Asian-American Cuisine’s Rise, and Triumph

So these chefs’ cooking, born of shame, rebellion and reconciliation, is not some wistful ode to an imperfectly remembered or never-known, idealized country. It’s a mixture of nostalgia and resilience. It wasn’t taught — certainly not in the way other cuisines have been traditionally taught. Graduates of the Culinary Institute of America in Hyde Park, N.Y., recalled that little time was devoted to Asian cooking; at Le Cordon Bleu in London and in Paris, none. One instructor took offense when Preeti Mistry, whose Indian-inflected restaurants include Juhu Beach Club in Oakland, Calif., likened a French stew to curry. Another told David Chang that pork stock, essential to tonkotsu ramen, was “disgusting.”

Neither does their cooking have much kinship with the “fusion” cuisine of the early 1990s, when non-Asian chefs like Jean-Georges Vongerichten and Gray Kunz began folding Eastern ingredients into otherwise Western dishes. (“Fusion” is another term that sits uneasily with Asian-American chefs. “I wouldn’t call myself ‘fusion,’ ” said Maiko Kyogoku, the owner of the idiosyncratic Bessou in New York. “To describe food that way? It’s an extension of myself.”) In spirit, Asian-American cooking is closer to other American-born cuisines with tangled roots: the Lowcountry cooking of coastal South Carolina, which owes a debt to slaves from West Africa who brought over one-pot stews and ingredients like okra, peanuts and black-eyed peas; and Tex-Mex, which is not a bastardization of Mexican food but a regional variant of it, cultivated by Tejanos, descendants of Hispanics who lived in Texas when it was part of Mexico and, before that, New Spain.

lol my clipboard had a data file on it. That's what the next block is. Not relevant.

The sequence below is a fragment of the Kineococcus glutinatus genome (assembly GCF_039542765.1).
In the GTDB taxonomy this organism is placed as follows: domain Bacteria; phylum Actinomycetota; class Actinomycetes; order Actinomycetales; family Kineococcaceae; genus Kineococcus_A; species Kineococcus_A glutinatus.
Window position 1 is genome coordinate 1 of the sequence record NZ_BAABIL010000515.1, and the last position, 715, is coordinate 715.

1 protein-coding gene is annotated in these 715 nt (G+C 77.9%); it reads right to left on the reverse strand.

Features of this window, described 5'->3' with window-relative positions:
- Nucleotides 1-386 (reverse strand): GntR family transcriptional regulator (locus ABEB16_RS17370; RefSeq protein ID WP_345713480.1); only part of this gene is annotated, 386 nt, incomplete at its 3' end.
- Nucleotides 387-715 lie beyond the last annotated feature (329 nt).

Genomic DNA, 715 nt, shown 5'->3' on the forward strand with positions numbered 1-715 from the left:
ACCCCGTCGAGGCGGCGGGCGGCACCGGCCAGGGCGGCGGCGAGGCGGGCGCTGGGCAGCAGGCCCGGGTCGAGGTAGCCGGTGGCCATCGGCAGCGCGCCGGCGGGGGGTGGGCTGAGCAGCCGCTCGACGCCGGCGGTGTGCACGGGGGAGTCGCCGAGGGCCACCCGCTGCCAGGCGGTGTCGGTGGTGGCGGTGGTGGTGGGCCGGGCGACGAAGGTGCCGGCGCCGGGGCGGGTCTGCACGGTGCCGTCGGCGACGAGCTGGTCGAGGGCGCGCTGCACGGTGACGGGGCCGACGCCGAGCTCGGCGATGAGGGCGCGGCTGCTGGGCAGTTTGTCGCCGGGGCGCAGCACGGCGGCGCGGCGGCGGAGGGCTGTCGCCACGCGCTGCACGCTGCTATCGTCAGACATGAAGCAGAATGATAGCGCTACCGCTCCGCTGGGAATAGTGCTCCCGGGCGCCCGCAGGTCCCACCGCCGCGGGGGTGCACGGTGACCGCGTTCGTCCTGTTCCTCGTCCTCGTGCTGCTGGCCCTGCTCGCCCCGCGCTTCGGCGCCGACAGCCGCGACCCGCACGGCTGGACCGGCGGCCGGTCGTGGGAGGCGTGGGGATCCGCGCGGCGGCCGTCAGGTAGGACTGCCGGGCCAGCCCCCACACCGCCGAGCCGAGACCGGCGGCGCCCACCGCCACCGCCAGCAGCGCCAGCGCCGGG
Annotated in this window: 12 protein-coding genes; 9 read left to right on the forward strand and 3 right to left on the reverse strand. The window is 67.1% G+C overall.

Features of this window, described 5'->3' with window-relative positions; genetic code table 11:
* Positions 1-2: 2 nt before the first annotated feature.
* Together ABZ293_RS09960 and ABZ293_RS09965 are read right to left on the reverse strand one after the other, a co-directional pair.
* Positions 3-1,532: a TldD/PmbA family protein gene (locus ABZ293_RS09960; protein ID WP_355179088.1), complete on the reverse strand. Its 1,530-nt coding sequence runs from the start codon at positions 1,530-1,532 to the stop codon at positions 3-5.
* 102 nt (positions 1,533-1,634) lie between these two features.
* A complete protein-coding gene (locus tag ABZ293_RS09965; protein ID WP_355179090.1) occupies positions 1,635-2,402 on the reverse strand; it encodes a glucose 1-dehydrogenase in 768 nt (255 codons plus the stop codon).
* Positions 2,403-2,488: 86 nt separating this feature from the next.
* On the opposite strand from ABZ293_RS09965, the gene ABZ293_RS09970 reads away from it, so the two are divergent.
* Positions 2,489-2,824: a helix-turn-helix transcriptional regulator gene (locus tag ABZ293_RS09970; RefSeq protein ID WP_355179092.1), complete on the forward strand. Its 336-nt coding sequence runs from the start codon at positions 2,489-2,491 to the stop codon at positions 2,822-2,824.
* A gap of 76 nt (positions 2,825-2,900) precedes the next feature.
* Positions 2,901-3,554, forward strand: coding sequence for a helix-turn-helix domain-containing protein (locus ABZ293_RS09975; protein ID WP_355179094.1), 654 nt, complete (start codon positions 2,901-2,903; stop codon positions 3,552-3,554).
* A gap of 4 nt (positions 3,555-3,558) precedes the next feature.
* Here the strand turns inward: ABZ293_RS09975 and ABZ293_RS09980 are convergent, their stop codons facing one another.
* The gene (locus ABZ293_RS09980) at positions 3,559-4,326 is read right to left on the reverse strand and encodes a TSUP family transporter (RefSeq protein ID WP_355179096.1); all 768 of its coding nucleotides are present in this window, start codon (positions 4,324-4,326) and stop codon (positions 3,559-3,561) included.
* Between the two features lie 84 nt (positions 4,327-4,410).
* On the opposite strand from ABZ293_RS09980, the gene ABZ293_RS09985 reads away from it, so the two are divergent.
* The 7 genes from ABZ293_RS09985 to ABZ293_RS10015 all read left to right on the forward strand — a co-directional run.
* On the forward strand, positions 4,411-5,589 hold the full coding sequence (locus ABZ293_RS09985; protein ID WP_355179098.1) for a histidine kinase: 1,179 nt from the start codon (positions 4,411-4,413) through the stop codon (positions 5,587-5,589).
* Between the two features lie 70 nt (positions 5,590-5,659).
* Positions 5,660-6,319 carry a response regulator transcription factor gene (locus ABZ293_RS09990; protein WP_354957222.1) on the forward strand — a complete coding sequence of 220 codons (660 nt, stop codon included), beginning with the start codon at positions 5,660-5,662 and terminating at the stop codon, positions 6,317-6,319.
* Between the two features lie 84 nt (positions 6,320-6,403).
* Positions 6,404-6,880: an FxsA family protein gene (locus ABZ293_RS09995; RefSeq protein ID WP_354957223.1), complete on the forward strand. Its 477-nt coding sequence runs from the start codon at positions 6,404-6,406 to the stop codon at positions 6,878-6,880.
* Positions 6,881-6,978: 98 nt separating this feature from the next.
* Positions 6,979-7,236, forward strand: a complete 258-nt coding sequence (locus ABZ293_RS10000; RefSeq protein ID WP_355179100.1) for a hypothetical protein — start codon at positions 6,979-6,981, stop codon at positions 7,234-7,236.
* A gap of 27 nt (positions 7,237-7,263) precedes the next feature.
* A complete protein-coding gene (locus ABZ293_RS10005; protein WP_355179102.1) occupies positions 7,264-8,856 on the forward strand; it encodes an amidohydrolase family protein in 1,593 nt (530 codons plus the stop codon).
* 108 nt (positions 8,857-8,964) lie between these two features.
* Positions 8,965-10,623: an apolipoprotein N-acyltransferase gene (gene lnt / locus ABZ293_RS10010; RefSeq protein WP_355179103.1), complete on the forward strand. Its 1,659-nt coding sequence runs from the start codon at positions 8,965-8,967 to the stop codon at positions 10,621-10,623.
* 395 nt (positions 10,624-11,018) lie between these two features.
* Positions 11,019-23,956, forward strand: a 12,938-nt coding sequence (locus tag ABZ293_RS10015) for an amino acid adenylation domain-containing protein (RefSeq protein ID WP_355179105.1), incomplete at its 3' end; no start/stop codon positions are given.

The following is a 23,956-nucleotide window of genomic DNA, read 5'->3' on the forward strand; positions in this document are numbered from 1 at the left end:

There’s also no one cultural touchstone or trauma that binds Asian immigrants: no event on a national scale that has brought us together. But part of what distinguishes our experience from that of other immigrants and people of color is the fraught, intimate relationship between our countries of origin and the U.S., which has been foe and protector, oppressor and liberator, feared and adored. In 1899, the British writer Rudyard Kipling urged the U.S. to “take up the White Man’s burden” in the Philippines after the Spanish-American War:

Go send your sons to exile
To serve your captives’ need
[…] Your new-caught, sullen peoples,
Half devil and half child.

This begot more than a century of American military intervention in East and…

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